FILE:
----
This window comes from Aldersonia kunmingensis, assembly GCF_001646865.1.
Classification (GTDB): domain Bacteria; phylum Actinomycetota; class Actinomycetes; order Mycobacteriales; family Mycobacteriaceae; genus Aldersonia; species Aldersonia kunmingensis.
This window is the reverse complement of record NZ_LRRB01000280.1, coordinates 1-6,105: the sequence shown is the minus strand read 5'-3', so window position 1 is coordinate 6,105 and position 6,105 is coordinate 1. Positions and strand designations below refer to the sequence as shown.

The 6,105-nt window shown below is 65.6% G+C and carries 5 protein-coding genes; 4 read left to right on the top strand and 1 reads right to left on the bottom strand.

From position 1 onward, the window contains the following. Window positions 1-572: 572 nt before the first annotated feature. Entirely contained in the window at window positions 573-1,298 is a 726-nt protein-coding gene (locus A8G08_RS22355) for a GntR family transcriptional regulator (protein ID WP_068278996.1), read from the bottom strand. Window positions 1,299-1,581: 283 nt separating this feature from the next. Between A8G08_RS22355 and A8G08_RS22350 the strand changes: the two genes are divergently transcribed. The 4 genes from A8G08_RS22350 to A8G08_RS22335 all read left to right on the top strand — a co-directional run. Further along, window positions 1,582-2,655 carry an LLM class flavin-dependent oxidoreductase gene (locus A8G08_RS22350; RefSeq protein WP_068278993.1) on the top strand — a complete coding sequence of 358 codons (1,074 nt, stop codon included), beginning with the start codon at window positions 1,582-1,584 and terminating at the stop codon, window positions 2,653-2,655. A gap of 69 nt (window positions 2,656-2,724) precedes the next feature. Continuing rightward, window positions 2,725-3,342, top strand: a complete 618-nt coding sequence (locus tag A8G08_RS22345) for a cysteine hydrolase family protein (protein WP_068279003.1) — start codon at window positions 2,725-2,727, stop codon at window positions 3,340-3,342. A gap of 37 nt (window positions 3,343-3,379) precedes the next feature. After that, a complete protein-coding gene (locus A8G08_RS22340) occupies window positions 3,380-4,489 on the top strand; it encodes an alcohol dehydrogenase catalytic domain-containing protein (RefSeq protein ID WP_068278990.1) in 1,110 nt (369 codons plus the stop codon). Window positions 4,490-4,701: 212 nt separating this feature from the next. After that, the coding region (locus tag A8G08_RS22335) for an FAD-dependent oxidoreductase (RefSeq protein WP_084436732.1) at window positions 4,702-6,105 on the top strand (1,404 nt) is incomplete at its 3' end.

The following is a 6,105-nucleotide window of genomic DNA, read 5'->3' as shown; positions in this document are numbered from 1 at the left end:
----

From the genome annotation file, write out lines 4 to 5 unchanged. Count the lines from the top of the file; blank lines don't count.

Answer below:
The 6,105-nt window shown below is 65.6% G+C and carries 5 protein-coding genes; 4 read left to right on the top strand and 1 reads right to left on the bottom strand.

From position 1 onward, the window contains the following. Window positions 1-572: 572 nt before the first annotated feature. Entirely contained in the window at window positions 573-1,298 is a 726-nt protein-coding gene (locus A8G08_RS22355) for a GntR family transcriptional regulator (protein ID WP_068278996.1), read from the bottom strand. Window positions 1,299-1,581: 283 nt separating this feature from the next. Between A8G08_RS22355 and A8G08_RS22350 the strand changes: the two genes are divergently transcribed. The 4 genes from A8G08_RS22350 to A8G08_RS22335 all read left to right on the top strand — a co-directional run. Further along, window positions 1,582-2,655 carry an LLM class flavin-dependent oxidoreductase gene (locus A8G08_RS22350; RefSeq protein WP_068278993.1) on the top strand — a complete coding sequence of 358 codons (1,074 nt, stop codon included), beginning with the start codon at window positions 1,582-1,584 and terminating at the stop codon, window positions 2,653-2,655. A gap of 69 nt (window positions 2,656-2,724) precedes the next feature. Continuing rightward, window positions 2,725-3,342, top strand: a complete 618-nt coding sequence (locus tag A8G08_RS22345) for a cysteine hydrolase family protein (protein WP_068279003.1) — start codon at window positions 2,725-2,727, stop codon at window positions 3,340-3,342. A gap of 37 nt (window positions 3,343-3,379) precedes the next feature. After that, a complete protein-coding gene (locus A8G08_RS22340) occupies window positions 3,380-4,489 on the top strand; it encodes an alcohol dehydrogenase catalytic domain-containing protein (RefSeq protein ID WP_068278990.1) in 1,110 nt (369 codons plus the stop codon). Window positions 4,490-4,701: 212 nt separating this feature from the next. After that, the coding region (locus tag A8G08_RS22335) for an FAD-dependent oxidoreductase (RefSeq protein WP_084436732.1) at window positions 4,702-6,105 on the top strand (1,404 nt) is incomplete at its 3' end.